Engine and transmission - The engine is a transversally installed 3.2 litres V6 engine, already known in Audi's A3 and TT car lines. Maximum output is 184 kW (250 bhp) at 6,200 rpm, and the torque range peaks at 320 Nm between 2,500 and 3,000 rpm. The gearbox is a closely spaced 6-speed gearbox, enabling it to accelerate from 0 to 100 km/h in just six seconds, on the way to a governed top speed of 250 km/h.

The Shooting Brake Concept is equipped with quattro permanent four-wheel drive. A hydraulic multi-plate clutch varies the distribution of power between the front and rear wheels.

Chassis - Suspension adopts McPherson strut layout at the front and a new four-link independent suspension at the rear, with large 19-inch wheels with size 245/40 R18 tyres.

An innovative technology is used for the shock absorbers: Audi magnetic ride. Instead of the conventional damper fluid, a magnetorheological fluid is used – in other words, a fluid whose viscosity can be influenced by an electromagnetic field (a technology already known in some models of General Motors' Cadillac and Chevrolet brands). This effect enables to damping characteristic to be influenced electronically at will by applying a voltage to the electromagnets. The driver can choose from two driving programs: sports or comfort.

The Audi Shooting Brake Concept features ceramic brakes. Compared with conventional steel discs, these not only last four times longer, but also offer high braking performance, even when driving at the limit, as well as maximum resistance to fading.

LED headlights and tail lights.

Steering is electromechanical with speed-dependent power assistance.

Other technical innovations lie beneath the covers of the headlights and rear lights. The design of the three-dimensional main headlights, using LED technology. Reflector shells arranged concentrically one behind the other each concentrate the light from one diode, producing a high-luminosity, even form of driving light.

By contrast the high-beam headlights, located on the inside, are blossom-shaped. The indicator lights, in the form of narrow light strips, delineate the lower edge of the headlight housings and the exterior mirrors, providing prominent signals and original visual accents. The daytime running lights naturally also use LED technology, the merits of which include particularly low energy consumption, over and above their attractive design.

The rear lights have transparent red covers to provide a clear view of the LED technology. The diodes cast their light forwards onto the reflector, which distributes it back to the rear through a mask in the shape of a double cloverleaf.

New navigation system - An enhanced version of the DVD screen-based navigation system plus offers special operating functions and a new screen presentation. Audi uses touch screen technology for the first time here. The driver can activate the basic architecture of the MMI screen directly by touching the function panels in the display.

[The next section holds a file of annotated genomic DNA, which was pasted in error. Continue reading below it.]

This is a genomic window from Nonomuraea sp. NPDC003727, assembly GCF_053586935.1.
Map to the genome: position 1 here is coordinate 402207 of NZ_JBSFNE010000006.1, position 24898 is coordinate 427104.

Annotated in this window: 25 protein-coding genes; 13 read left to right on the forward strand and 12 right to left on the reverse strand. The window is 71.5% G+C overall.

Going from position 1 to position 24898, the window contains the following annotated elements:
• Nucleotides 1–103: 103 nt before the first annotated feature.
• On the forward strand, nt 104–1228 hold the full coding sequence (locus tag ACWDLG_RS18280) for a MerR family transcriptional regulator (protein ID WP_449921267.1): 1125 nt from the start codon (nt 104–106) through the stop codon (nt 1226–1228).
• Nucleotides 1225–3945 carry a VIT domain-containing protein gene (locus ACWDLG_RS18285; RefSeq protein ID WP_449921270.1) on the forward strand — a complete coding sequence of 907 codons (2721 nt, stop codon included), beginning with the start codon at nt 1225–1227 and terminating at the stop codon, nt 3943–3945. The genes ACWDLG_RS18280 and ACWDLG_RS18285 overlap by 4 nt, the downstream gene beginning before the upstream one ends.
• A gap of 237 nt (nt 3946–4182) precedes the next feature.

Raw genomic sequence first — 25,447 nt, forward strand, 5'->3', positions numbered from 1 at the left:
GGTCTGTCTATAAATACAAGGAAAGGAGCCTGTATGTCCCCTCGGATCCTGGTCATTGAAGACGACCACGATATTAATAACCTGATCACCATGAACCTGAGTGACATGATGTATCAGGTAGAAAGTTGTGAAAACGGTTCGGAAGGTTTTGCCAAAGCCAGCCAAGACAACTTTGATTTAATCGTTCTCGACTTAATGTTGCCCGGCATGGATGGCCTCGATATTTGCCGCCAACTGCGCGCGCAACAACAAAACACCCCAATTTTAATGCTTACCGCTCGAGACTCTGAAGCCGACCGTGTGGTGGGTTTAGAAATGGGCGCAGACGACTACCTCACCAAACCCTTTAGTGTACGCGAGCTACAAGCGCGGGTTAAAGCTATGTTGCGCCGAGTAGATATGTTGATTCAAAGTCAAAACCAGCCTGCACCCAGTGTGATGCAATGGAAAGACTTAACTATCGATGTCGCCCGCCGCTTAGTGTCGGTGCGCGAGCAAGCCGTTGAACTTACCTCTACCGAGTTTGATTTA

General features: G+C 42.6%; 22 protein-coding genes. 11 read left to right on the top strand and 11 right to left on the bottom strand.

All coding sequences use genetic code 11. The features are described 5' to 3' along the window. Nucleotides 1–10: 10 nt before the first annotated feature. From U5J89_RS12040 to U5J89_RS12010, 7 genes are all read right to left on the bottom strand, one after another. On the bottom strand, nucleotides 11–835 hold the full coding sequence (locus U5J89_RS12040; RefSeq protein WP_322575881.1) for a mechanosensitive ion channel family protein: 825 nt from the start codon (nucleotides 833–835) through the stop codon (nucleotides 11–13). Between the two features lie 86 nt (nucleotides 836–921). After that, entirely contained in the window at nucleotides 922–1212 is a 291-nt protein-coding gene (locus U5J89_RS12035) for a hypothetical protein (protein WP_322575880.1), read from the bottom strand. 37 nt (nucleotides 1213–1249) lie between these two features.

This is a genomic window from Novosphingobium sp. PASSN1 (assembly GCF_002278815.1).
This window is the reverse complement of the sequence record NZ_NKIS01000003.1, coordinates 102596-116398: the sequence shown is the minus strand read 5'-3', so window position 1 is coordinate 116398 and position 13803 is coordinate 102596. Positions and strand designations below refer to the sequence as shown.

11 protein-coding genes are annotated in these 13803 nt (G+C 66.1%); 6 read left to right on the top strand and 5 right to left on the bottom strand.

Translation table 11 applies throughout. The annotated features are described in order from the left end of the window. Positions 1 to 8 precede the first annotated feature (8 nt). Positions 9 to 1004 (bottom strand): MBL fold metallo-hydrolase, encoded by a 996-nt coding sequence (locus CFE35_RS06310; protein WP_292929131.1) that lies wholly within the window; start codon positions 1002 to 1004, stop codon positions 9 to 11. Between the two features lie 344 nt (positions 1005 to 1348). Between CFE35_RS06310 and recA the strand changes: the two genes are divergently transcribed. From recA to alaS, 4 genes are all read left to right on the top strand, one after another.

The new system generation moreover permits operation of the navigation menu by direct input, e.g. of destinations, via the monitor. Instead of having to compose them one letter at a time from the menu, the driver can simply write them on the monitor with their finger. Alternatively, a remote control with pressure-sensitive surface can be used to make inputs, as on a PDA computer. The input monitor pops up out of a slot beneath the centre display at the push of a button.

The special feature is that the system is not only capable of reading in handwriting, but can also identify a wide variety of scripts. The computer is equally able to read the conventional Latin alphabet and Japanese characters.

Another new aspect is the scope provided for choosing between two different navigation modes. Those who prefer the "Tour" mode can view the route on the monitor from a three-dimensional bird's-eye perspective. The driver can take photos of destinations with a camera at the front of the car and store these as visual route markers.

Activating the "Sport" mode displays optical information above all via the central display in the instrument cluster. As well as spoken instructions, there are direction arrows to point the way. Again in the "Tour" mode, the driver can call up a further option that acts like an electronic rally co-pilot and makes the journey an end in itself: whenever the driver feels the urge to drive along a particularly challenging, winding route, they can call up an appropriate itinerary from the computer. While following the proposed route, as well as receiving directions they are then advised on the best gear to engage and the speed at which to take the next bend.